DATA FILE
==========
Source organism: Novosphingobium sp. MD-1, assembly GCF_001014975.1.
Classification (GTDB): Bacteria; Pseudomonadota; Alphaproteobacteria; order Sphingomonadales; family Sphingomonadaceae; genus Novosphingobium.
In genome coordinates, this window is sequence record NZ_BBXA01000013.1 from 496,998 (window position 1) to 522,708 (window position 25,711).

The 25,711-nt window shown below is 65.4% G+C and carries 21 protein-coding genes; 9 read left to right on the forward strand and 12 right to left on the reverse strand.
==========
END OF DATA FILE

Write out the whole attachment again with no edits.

Source organism: Novosphingobium sp. MD-1, assembly GCF_001014975.1.
Classification (GTDB): Bacteria; Pseudomonadota; Alphaproteobacteria; order Sphingomonadales; family Sphingomonadaceae; genus Novosphingobium.
In genome coordinates, this window is sequence record NZ_BBXA01000013.1 from 496,998 (window position 1) to 522,708 (window position 25,711).

The 25,711-nt window shown below is 65.4% G+C and carries 21 protein-coding genes; 9 read left to right on the forward strand and 12 right to left on the reverse strand.